A few years ago toward the end of ’07, I began writing an online serial called Citizen Kang on The Nation magazine’s website. The Nation is a venerable lefty institution founded in 1865. Citizen Kang (and yes, there’s a Simpson’s episode with the same name but way different story) was a political thriller that begins in an office above Lennox Avenue in Harlem. My protagonist, the early forties, smart, hip, bisexual (rumors about her sexuality play a role in the plot) California Democratic Congresswoman Cynthia Kang observes the horse drawn gold coffin of the Godfather of Soul, James Brown, passing by down below.
Soon thereafter her mentor in politics, the former Speaker of the House Grish Waller is found dead, an apparent suicide. But like the Vince Foster mess during the Clinton Administration, suspicions arise as to did Waller really kill himself or was it murder due to his involvement in a nefarious scheme having to do with the mega corporation Fallenbee, owners of among other holdings the nationwide discount chain, Dollarville. Heh.
It was like those old movie serials of the 40s, the hero is knocked out and placed unconscious in his car, the vehicle is set in motion and rams into a gas station. The car going up in a ball of flame as it ignites the gas pumps. Only when we return next week, we’re in the car, the hero rouses himself, and tumbles out of that bad boy before it hits. I was always retconning what had gone before. Yeah, you read it, but what you read wasn’t exactly what happened,. Rashoman-like, I kept retelling parts of the story in different ways.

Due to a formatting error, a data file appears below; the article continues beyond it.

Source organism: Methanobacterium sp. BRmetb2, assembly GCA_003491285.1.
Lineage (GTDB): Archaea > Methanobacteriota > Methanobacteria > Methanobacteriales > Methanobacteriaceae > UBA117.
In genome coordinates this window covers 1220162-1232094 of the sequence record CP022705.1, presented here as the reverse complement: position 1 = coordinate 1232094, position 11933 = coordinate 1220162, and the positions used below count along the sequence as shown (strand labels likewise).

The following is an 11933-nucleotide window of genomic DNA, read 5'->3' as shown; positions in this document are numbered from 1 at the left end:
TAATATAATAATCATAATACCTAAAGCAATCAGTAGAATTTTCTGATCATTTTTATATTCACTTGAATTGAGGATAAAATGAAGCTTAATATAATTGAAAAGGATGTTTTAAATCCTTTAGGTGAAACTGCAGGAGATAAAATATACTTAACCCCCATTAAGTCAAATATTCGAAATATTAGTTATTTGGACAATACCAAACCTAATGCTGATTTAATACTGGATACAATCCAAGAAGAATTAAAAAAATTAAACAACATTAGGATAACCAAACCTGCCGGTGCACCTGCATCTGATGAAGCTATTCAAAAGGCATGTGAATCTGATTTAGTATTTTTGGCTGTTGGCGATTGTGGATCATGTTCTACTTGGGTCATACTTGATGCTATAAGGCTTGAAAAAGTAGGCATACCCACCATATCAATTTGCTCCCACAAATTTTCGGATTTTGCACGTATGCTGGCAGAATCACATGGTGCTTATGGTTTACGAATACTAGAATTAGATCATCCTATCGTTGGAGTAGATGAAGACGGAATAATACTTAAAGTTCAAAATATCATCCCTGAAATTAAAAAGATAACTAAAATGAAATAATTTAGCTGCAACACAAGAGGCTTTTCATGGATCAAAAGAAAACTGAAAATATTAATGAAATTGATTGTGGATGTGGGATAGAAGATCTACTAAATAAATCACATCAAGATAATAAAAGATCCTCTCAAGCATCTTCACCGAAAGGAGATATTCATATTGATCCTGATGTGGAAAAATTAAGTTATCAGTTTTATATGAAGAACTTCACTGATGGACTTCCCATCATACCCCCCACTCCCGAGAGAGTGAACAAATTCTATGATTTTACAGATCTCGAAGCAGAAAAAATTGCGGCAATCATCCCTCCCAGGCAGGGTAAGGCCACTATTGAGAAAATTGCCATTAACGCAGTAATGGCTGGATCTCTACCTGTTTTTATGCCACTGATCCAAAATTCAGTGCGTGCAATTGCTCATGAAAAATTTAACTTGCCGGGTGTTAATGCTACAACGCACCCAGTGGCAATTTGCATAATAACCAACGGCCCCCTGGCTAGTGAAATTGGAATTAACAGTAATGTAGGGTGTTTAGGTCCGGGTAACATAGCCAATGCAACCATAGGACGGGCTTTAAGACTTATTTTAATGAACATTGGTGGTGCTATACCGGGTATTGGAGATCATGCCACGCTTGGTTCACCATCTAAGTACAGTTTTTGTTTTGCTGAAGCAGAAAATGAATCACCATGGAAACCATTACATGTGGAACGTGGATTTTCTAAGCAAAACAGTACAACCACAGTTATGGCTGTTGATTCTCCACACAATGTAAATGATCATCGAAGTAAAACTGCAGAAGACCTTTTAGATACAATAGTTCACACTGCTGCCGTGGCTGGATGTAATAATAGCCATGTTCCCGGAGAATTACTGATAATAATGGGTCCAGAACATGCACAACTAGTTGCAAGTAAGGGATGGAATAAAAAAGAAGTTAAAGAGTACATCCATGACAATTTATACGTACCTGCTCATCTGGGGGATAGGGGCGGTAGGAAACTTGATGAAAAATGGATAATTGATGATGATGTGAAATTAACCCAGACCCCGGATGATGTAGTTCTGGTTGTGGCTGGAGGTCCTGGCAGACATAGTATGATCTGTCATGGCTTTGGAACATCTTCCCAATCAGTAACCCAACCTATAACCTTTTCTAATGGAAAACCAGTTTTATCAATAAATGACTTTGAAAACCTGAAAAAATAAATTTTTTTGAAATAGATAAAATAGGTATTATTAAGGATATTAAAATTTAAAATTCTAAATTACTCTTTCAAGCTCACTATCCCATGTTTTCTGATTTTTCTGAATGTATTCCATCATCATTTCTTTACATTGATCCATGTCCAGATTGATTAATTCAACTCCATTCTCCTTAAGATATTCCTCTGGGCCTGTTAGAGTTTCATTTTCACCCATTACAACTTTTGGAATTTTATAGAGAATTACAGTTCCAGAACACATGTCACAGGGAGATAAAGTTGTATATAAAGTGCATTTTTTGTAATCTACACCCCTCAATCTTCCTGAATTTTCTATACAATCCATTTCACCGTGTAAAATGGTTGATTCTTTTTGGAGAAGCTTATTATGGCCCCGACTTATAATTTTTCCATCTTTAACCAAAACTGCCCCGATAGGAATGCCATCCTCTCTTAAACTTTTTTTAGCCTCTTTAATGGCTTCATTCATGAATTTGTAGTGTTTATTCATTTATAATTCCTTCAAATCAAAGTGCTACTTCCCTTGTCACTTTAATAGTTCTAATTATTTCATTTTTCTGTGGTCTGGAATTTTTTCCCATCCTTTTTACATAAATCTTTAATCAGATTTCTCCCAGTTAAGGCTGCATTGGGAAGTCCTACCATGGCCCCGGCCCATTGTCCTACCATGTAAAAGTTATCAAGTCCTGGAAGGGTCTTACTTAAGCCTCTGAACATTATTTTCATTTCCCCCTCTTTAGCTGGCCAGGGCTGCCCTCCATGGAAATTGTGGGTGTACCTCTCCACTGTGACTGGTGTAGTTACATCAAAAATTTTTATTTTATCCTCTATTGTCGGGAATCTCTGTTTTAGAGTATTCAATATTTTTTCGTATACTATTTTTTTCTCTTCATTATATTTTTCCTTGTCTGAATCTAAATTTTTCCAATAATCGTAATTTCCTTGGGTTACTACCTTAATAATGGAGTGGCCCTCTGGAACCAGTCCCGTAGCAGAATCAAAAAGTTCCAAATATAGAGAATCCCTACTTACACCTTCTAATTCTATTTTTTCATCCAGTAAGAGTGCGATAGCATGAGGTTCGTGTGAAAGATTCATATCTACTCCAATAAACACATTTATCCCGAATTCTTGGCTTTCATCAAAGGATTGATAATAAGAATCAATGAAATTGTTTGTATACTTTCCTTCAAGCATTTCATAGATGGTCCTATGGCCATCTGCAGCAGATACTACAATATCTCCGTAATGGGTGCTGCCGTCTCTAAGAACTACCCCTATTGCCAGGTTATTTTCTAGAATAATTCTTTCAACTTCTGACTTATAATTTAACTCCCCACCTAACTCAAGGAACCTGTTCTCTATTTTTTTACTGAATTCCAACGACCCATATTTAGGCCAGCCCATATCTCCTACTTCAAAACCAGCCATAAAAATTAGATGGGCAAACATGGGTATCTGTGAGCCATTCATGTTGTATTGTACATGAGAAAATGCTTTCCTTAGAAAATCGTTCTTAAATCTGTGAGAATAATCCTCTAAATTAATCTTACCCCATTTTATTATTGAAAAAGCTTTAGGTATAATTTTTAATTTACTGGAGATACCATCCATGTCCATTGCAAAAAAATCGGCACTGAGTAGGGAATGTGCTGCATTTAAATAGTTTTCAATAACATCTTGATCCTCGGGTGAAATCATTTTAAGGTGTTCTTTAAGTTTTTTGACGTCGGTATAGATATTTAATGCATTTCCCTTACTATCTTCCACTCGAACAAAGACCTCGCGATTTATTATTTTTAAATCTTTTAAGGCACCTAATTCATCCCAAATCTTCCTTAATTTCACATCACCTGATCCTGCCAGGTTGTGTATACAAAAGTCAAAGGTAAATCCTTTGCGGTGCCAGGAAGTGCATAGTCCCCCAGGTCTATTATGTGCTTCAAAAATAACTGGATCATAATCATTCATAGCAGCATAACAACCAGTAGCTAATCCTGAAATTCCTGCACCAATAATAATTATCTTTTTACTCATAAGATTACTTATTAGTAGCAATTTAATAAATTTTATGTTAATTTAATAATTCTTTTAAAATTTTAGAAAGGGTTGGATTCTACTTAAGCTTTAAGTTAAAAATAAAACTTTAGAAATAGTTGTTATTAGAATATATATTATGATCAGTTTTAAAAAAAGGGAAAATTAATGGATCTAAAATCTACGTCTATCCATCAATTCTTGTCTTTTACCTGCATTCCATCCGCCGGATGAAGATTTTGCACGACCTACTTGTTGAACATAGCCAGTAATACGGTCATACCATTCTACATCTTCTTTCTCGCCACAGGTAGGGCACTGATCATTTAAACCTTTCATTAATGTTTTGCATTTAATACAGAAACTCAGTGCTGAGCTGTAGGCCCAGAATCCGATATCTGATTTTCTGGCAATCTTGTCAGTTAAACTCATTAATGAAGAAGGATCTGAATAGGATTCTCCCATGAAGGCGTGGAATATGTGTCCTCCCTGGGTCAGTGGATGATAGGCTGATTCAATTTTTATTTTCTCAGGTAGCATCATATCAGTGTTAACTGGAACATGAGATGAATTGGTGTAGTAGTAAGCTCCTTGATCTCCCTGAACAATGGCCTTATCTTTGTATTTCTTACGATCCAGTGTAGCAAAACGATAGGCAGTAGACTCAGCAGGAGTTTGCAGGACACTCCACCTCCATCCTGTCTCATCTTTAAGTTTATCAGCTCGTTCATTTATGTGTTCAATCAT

By the time I wrote my second serial, the Underbelly on the fourstory site, I’d learned a few things from writing CK Again working from an outline, this time I kept notes as I wound into sub-plots. It helped too that while the story was timely, about a sometimes homeless Vietnam vet’s search for his disabled friend who has disappeared from Skid Row set in a gentrifying downtown L.A., I wasn’t compelled to incorporate current news stories. This time writing about my vet Magrady, I did write my way into a few corners but it was more deliberate.
Putting your character in a tight spot and sweating how to extricate them makes me go deeper into their skin. Given what I know about them, what would they do to resolve the situation? If I introduce a twist in the story or unveiled a reveal about this or that character, I better have foreshadowed it in some way. Seeming asides aren’t asides. Stories to me work best when they loop back on themselves. A woman on page two seemingly loses her tube of lipstick in the crease of a couch. Only on Page 99 it turns out that tube is really a bug left to eavesdrop on the people going in and out of that room.
If I’ve learned anything from getting in and out of corners, of trying to make this organic to the story as a whole, as the now departed Elmore Leonard observed, “Try to leave out the parts readers tend to skip.”
Don’t overwrite but write enough.